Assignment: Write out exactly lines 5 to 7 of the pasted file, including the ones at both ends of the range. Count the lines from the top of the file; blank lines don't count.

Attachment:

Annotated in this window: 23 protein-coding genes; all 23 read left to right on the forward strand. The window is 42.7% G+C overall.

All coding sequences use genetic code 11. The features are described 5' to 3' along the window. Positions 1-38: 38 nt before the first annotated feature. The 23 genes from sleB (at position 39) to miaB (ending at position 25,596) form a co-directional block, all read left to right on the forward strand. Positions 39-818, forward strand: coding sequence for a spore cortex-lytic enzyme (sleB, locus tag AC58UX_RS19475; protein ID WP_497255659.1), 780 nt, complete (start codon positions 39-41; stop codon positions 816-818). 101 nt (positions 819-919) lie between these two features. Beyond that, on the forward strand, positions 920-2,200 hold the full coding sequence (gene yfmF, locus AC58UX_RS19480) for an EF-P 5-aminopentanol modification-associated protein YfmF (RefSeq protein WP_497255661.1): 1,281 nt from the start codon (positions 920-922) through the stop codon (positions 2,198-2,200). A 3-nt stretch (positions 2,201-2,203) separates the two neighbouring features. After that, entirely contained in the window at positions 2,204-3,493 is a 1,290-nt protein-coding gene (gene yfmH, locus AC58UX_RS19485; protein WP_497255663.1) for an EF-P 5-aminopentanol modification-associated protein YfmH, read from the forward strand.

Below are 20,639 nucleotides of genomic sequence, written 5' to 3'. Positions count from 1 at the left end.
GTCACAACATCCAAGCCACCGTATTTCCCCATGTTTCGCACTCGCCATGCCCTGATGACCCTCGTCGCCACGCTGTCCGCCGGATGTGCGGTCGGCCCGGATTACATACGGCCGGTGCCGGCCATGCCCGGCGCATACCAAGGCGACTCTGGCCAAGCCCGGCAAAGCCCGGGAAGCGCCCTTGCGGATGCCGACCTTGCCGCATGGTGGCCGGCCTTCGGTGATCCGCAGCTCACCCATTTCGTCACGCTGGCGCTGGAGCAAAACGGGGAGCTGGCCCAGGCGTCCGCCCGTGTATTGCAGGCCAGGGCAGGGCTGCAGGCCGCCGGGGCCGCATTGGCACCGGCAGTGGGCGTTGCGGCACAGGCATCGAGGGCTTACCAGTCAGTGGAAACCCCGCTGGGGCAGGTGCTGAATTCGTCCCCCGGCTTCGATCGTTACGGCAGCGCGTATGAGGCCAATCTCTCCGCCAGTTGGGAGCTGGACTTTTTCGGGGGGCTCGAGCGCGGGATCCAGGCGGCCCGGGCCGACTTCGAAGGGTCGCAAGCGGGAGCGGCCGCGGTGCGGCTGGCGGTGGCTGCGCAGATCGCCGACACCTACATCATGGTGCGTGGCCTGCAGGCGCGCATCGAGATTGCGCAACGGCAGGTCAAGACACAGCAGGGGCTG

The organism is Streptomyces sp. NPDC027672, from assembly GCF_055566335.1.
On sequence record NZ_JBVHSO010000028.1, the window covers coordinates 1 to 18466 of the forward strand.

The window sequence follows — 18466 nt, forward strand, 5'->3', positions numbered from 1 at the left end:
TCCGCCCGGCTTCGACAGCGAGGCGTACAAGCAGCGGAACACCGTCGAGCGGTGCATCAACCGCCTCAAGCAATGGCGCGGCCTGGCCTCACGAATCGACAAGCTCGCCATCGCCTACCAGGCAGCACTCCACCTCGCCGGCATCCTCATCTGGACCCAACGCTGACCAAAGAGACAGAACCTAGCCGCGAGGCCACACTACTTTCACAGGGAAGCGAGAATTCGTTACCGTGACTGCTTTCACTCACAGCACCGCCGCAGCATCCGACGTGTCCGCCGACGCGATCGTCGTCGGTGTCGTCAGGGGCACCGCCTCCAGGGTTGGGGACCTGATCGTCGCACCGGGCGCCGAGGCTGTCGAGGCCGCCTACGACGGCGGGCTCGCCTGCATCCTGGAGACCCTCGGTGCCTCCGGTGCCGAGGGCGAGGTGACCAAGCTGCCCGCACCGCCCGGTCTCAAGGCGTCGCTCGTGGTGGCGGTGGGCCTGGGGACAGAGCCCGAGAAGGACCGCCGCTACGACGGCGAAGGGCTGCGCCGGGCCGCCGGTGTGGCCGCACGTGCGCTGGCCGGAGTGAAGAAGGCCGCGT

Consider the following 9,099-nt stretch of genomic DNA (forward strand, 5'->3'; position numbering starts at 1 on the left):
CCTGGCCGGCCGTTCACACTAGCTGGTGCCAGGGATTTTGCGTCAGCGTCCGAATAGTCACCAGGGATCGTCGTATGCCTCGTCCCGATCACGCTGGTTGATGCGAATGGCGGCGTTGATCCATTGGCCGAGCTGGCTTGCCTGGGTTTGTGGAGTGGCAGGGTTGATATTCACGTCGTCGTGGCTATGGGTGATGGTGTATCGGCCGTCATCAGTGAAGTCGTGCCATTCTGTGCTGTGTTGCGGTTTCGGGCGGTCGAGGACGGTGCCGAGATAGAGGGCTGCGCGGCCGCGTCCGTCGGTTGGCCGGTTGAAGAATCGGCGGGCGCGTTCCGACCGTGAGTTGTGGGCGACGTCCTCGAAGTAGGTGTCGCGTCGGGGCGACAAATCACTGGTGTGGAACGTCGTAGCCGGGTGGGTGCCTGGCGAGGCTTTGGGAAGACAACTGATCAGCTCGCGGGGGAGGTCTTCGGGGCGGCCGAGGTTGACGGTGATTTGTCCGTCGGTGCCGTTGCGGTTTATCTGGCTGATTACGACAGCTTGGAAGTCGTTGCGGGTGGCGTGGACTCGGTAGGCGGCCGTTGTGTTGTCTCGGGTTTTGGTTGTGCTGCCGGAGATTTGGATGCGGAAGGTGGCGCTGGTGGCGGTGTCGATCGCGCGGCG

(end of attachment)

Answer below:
The organism is Streptomyces sp. NPDC027672, from assembly GCF_055566335.1.
On sequence record NZ_JBVHSO010000028.1, the window covers coordinates 1 to 18466 of the forward strand.

The window sequence follows — 18466 nt, forward strand, 5'->3', positions numbered from 1 at the left end: